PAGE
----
Dr. Kawaja plays an important liaison role as the associate dean of life sciences and biochemistry in the Faculty of Health Sciences. Most students in life sciences and biochemistry programs are enrolled in the Faculty of Arts and Sciences, while the majority of professors and curriculum developers are associated with the Faculty of Health Sciences. Dr. Kawaja says he is already applying the lessons he has learned about interpersonal communication and conflict resolution to his interactions with representatives from the two faculties.

[Dr. Moran]
Dr. Onofre Moran-Mendoza (right) believes the Health Sciences Leadership Series has improved his interactions with respirology colleagues.

Onofre Moran-Mendoza (Medicine) doesn’t have the same level of administrative duties as his colleague Dr. Kawaja, but he has found the series just as beneficial.

“Many of us in the Faculty of Health Sciences have some degree of leadership responsibility: for instance, in our relationship with residents,” says Dr. Moran-Mendoza, an associate professor in the Division of Respiratory and Critical Care Medicine. “If I eventually get a higher leadership role, this course has provided me with the knowledge and tools to interact more positively with people across the organization and to better understand and deal with conflict.”

The series is presented by the Human Resources Department in collaboration with Faculty Development, Faculty of Health Sciences. Shannon Hill, HR Learning and Development Specialist, is pleased with the positive feedback from the participants.

“The faculty members enjoy having a safe yet challenging environment where they can discuss their strengths and weaknesses and learn from their colleagues,” she says. “We are hopeful the success of this first custom leadership series could pave the way for the development of similar programs for other faculties at Queen’s.”

Visit the Faculty of Health Sciences website for more information about the series. If you have questions or would like more information, contact Ms. Hill by email or phone 613-533-6000 ext. 74175.

People of Queen's: Helping students find their strength

People of Queen's is a regular feature of the Gazette, profiling a Queen's staff member whose dedication and passion has enriched the various offices they have worked in and the community.

[Hagar Prah]
From her office in the JDUC, Outreach Counsellor and Student Life Advisor Hagar Akua Prah offers one-on-one counselling and advising sessions to Queen’s students. (University Communications)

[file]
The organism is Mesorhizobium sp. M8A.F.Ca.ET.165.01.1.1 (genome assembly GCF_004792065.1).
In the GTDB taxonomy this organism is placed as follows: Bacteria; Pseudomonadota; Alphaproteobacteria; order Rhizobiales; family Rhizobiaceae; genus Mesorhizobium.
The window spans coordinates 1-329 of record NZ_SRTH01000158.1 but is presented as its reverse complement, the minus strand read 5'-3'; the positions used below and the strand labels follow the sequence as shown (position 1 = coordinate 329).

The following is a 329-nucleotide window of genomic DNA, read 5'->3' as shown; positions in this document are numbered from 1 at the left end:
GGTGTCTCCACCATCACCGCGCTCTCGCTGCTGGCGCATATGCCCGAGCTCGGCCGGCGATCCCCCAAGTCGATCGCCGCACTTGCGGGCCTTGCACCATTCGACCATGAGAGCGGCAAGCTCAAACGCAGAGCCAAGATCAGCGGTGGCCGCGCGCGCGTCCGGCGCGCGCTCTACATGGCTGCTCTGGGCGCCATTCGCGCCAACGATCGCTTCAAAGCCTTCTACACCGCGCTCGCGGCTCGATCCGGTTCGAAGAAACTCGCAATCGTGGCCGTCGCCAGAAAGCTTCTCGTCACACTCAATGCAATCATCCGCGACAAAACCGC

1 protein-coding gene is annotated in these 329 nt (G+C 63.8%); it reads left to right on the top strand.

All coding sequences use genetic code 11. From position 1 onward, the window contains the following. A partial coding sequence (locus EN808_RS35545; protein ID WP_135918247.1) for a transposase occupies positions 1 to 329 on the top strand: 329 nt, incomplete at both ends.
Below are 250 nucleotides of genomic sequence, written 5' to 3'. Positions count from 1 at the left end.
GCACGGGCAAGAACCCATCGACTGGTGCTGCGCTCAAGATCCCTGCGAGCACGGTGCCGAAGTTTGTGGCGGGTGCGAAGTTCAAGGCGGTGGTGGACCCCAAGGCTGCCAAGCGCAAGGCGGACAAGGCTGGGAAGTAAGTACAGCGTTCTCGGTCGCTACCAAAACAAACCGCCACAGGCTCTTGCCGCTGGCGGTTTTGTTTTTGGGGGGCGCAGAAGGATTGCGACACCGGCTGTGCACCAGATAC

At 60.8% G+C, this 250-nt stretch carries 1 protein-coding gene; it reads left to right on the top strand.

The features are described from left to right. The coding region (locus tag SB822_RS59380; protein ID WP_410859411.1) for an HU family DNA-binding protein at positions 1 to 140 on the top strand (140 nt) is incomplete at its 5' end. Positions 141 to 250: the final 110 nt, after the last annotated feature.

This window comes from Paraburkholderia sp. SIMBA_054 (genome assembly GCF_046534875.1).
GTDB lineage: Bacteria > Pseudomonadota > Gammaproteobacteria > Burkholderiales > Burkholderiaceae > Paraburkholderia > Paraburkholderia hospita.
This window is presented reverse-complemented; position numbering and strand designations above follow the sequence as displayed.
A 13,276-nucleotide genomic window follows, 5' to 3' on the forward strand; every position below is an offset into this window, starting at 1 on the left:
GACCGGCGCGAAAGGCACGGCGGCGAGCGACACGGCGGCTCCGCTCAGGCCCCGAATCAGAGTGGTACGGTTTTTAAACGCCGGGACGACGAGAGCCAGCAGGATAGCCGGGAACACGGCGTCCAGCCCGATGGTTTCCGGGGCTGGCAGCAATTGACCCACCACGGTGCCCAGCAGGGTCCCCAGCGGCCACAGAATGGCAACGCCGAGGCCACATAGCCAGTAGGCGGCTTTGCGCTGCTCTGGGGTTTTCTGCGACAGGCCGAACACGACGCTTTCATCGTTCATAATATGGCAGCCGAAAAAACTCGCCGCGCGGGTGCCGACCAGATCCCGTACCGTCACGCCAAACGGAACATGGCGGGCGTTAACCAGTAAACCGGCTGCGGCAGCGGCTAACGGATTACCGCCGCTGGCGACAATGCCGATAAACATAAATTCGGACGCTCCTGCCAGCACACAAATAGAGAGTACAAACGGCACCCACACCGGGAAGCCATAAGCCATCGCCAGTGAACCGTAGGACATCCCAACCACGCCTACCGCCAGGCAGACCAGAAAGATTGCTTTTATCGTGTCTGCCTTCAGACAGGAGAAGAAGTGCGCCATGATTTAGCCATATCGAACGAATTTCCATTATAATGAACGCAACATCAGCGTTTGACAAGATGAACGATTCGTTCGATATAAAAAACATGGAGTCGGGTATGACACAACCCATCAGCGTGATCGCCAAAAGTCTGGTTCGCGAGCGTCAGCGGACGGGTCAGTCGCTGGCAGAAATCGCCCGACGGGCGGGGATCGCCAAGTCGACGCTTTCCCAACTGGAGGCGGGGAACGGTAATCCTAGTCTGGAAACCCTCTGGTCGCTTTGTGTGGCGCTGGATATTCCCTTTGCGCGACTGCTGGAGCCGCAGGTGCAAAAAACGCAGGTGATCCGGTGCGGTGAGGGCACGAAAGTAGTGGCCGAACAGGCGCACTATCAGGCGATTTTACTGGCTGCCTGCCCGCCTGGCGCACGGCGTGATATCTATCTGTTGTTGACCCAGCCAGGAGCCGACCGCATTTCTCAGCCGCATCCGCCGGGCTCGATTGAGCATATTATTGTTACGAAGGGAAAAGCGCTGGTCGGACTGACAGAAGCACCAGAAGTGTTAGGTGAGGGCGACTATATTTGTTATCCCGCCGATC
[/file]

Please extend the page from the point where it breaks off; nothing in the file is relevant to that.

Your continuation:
Partway through talking about her work as Outreach Counsellor and Student Life Advisor, Hagar Akua Prah pauses to pick up a framed picture. Inside the frame is a word cloud, an image made up of words and phrases clustered together that she received as a gift last year from the volunteers of the Alma Mater Society’s Peer Support Centre. In large script, scattered around the image are phrases like “intelligent,” “soothing”, “talented” and “the Peer Support Centre’s best resource.”

“As an educator, it’s really nice to get a response like this,” says Ms. Prah with a grin.

Before taking on her current role in the Division of Student Affairs in 2009, Ms. Prah was long active with members of the university community. A trained social worker, she previously held a position at the Sexual Assault Centre Kingston, a role that had her managing a group of volunteers largely made up of Queen’s students.

“I love working with students, they have energy, openness and want to take risks. I was always impressed with the level of commitment Queen’s students demonstrated in the area of violence prevention,” Ms. Prah says. “They brought not only their perspectives and knowledge, but also their passion and skill to the movement.”  

After collaborating for years with students from disciplines as diverse as medicine, law and gender studies, she says it was a natural fit to move to Queen’s and work more directly with the student body.

Along with the training she does for groups like the Peer Support Centre and residence dons, Ms. Prah devotes much of her time to one-on-one counselling and advising sessions for students.

“I’m here so that people feel they have someone they can talk with when dealing with something challenging, whether it’s impacting their mental health or their sense of wellbeing,” she says. “People want to feel validated about their thoughts and decisions.”

In her role at Queen’s, Ms. Prah specializes in sexual assault counselling and advocacy and is committed to providing a safe space where students can share how they think and feel.